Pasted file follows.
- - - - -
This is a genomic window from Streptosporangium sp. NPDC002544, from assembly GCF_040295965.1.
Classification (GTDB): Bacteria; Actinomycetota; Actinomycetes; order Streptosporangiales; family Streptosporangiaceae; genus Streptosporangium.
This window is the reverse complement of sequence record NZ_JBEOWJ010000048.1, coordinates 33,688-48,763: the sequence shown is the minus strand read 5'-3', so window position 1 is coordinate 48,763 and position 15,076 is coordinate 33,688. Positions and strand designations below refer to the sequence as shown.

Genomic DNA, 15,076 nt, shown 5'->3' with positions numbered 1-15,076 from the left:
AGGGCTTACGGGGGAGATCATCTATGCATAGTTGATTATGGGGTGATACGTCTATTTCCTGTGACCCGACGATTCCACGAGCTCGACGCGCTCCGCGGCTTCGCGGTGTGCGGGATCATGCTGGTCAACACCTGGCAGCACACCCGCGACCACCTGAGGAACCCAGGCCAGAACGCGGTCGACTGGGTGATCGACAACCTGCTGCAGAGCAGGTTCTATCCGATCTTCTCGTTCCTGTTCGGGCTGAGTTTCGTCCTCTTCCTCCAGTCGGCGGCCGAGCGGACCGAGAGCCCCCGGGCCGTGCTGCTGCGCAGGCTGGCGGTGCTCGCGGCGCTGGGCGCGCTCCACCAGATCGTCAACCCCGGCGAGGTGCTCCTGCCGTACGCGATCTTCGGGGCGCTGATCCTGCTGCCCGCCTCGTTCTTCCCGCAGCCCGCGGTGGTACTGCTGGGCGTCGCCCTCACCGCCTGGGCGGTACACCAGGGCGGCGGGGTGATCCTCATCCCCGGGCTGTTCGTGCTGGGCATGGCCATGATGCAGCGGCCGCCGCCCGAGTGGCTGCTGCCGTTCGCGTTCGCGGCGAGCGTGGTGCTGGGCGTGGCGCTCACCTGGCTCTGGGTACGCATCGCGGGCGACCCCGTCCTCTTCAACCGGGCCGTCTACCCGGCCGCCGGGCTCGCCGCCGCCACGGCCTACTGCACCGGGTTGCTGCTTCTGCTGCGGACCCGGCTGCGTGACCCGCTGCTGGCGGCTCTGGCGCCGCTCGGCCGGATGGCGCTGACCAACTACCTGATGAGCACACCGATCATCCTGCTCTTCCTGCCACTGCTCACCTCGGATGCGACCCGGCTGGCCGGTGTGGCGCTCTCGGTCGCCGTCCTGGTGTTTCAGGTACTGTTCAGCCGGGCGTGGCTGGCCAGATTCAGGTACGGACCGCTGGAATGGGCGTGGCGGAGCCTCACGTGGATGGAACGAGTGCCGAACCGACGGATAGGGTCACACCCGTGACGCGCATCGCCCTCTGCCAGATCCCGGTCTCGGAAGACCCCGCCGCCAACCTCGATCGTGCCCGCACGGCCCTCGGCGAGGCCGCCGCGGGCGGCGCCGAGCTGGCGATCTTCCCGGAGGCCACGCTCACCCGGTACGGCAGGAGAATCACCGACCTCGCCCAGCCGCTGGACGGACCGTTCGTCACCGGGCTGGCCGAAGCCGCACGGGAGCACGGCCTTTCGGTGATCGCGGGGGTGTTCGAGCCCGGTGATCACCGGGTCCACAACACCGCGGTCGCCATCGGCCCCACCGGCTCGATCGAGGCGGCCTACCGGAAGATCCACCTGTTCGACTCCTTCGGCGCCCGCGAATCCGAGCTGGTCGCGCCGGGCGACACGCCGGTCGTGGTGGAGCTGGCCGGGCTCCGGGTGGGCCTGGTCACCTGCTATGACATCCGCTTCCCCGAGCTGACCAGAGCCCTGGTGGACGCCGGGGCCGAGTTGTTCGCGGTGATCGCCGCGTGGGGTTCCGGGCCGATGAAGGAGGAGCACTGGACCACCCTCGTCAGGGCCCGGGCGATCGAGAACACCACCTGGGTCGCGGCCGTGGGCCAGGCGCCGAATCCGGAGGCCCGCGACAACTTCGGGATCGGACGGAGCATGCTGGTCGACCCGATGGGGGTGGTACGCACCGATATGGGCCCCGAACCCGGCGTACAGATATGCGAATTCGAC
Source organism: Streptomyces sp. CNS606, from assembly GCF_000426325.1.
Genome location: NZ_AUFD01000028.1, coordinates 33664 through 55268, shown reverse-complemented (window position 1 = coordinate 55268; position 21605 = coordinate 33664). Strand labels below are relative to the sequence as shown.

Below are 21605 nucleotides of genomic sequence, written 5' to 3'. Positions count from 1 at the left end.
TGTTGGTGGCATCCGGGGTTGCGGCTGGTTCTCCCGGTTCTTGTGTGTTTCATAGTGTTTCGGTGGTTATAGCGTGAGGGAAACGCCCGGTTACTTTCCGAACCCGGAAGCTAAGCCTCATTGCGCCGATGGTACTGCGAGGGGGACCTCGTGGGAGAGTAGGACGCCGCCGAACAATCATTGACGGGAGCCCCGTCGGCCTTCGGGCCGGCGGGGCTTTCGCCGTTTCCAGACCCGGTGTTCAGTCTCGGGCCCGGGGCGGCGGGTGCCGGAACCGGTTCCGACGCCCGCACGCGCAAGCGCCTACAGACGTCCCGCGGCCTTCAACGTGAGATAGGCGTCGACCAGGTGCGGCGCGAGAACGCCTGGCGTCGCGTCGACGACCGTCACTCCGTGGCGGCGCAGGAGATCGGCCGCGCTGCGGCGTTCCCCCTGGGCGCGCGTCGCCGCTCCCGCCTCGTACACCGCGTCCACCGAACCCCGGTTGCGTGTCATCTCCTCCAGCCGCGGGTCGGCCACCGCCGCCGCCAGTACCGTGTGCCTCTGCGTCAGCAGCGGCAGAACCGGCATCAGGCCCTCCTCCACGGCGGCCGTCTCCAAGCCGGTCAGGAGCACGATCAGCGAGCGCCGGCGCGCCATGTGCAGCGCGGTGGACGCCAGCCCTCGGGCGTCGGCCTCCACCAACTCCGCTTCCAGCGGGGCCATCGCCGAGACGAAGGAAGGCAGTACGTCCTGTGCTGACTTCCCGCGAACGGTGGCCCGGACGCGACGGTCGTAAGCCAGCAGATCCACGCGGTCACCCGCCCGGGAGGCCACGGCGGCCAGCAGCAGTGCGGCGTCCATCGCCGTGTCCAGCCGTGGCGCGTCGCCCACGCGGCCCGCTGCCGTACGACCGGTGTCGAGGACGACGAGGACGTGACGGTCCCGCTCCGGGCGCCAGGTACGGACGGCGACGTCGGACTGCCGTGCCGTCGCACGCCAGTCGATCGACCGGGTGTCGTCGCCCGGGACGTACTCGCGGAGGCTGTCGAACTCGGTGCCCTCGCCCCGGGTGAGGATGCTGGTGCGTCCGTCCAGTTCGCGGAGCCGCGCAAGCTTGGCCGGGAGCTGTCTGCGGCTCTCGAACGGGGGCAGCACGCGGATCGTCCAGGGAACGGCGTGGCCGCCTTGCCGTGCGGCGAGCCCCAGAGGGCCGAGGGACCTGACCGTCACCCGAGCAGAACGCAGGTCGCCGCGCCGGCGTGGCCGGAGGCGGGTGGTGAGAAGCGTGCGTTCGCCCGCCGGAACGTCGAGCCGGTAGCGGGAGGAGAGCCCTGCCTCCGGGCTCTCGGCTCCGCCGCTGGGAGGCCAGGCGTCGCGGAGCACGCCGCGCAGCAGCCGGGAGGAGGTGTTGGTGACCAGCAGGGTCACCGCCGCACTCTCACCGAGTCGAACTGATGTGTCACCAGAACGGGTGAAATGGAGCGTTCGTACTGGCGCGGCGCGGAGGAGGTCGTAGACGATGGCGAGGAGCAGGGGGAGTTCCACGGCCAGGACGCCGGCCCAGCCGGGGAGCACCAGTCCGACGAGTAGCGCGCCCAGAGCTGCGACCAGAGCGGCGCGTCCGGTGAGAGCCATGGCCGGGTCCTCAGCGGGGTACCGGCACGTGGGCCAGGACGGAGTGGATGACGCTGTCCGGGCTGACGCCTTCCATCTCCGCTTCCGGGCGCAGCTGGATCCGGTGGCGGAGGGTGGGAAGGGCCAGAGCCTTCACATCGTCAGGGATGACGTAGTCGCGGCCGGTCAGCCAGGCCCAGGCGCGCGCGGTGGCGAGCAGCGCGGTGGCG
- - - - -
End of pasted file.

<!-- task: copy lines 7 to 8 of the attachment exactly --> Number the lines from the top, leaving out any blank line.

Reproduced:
Genome location: NZ_AUFD01000028.1, coordinates 33664 through 55268, shown reverse-complemented (window position 1 = coordinate 55268; position 21605 = coordinate 33664). Strand labels below are relative to the sequence as shown.

Below are 21605 nucleotides of genomic sequence, written 5' to 3'. Positions count from 1 at the left end.